[Date Prev][Date Next][Thread Prev][Thread Next][Date Index][Thread Index]
Re: Round Robin egg swap
In a message dated 9/14/00 9:01:22 PM Eastern Daylight Time,
bmeyer at parkland_cc.il.us writes:
<< Subj: Re: Round Robin egg swap
Date: 9/14/00 9:01:22 PM Eastern Daylight Time
From: bmeyer at parkland_cc.il.us (Bob Meyer)
Sender: owner-killietalk at aka_org
Reply-to: killietalk at aka_org
To: killietalk at aka_org
Pterolebias zonatus . We worked with this fish for six generations, then
started to get low fertilility and spinal defects. Some secrets we found.
Zonatus eggs need to be incubated at 80 F for 5 months and 3 weeks. Very few
hatch out at less than 4 months or more than 7 months. This is very
different than most peat spawners which just sit happily in a diapause until
ready to hatch.
There are several different strains of zonatus around. I think they may
even be a couple of different species. They did not interbreed well.
You get mainly males if you incubate the eggs below 80 F. Equal percentages
between 80 and 90. More females at above 90. This was never proven
conclusively, but I stand by it. I incubated my eggs at 90.
Male zonatus are the size of guppies when born. Females are ½ to 2/3 this
size. You can sex this fish out at birth!!. If you don't feed this fish
very well, the males will canibablize the females in the first few days.. I
think this is the primary reason for hatches that result in all males. We
did not work with any other Pterolebias.
Occidentalis. There are several strains of this fish. I believe that if
you cross these strains that you result in infertility problems in the later
generations. You can cross two fish and sell 100s of offspring and all are
sterile mules. The most success was found by people who continually bred
fish from one location only.
The best way I found to breed this fish I found in an old article (1970s.).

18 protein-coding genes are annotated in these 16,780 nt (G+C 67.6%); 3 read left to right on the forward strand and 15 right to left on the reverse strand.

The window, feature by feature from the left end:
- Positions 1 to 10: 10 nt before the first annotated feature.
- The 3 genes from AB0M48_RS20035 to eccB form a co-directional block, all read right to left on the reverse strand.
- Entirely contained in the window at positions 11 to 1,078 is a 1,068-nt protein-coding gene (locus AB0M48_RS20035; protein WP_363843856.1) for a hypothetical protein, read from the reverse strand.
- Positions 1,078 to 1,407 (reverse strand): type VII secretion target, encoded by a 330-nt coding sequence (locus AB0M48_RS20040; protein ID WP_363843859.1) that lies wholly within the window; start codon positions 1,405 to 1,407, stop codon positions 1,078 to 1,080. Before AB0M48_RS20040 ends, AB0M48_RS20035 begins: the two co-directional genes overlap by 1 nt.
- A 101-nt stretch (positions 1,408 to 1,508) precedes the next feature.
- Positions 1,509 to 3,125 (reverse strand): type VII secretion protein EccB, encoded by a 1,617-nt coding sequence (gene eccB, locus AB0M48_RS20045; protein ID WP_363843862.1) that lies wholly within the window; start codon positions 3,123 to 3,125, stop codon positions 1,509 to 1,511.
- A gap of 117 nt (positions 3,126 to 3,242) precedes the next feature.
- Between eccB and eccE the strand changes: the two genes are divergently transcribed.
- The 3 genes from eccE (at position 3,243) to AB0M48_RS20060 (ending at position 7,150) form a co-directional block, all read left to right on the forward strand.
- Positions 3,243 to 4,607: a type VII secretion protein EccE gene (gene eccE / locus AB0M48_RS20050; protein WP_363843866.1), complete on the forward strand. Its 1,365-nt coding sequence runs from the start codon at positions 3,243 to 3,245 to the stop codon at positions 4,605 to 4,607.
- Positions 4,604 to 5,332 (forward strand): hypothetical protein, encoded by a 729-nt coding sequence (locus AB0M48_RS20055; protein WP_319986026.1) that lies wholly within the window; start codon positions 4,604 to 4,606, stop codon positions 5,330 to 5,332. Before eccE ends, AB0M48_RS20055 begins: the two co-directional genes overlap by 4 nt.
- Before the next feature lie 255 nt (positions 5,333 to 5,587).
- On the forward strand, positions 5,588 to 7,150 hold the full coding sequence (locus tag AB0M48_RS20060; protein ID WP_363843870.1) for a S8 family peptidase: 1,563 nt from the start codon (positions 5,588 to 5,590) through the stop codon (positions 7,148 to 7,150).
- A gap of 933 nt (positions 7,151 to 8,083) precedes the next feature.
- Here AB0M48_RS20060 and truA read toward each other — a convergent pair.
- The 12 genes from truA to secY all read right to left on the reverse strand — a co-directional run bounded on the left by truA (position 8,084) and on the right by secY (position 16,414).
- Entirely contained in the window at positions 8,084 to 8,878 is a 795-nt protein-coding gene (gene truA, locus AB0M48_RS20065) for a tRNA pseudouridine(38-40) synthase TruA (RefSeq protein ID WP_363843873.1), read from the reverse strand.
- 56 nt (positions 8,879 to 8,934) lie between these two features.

I want to say it was Ray Huckstadt or something to that effect. Iron River
Michigan seems to ring a bell. He took a gallon milk jug and put 1 inch of
white silica sand in the bottom. He then cut holes in the side of the jug.
The male would station himself above the sand. The female would enter when
she was ready. After a week he would take out the milk jug and pour the sand
into a container . Using a swirling technique he would stir the eggs and
collect them. They were then either peat incubated by laying on top of peat
or by water incubating (not as successful, but faster). Fish spawned over
peat seemed to have a lot of eggs disintegrate or disappear. Apparently they
are susceptible to waste products in the peat.
Charles Harrison of St Louis had this fish for many generations until they
succombed to a Camallanus parasite. My fish also got this parasite and I
lost mine. The fish is still in the hobby. Some are listed in the BNL F&E
We did not work with Toddi. I am thinking that Arch worked with this fish a
lot in the 70s and may have more insight.
Both the zonatus and the occidentalis are beautiful fish. I no longer have
either, but wish I did...bob
>>> RuevenM at aol_com 09/14/00 02:05PM >>>
I am a long time AKA member (1969-1978 and 1994-now) and I am very
interested in the Pterolebias (Gnatolebias -- UGH!!!) zonatus and Golden
Pheasant maintainence groups you did years ago. Could you please share your
experiences with me and/or the list. How did you solve the problem of
zonatus, especially over several generations? Was hoignei involved too? Was
C. toddi included in the pheasant program? Can't wait to hear all the
details. Sounds great.
Robert Ellermann >>
See http://www.aka.org/AKA/subkillietalk.html to unsubscribe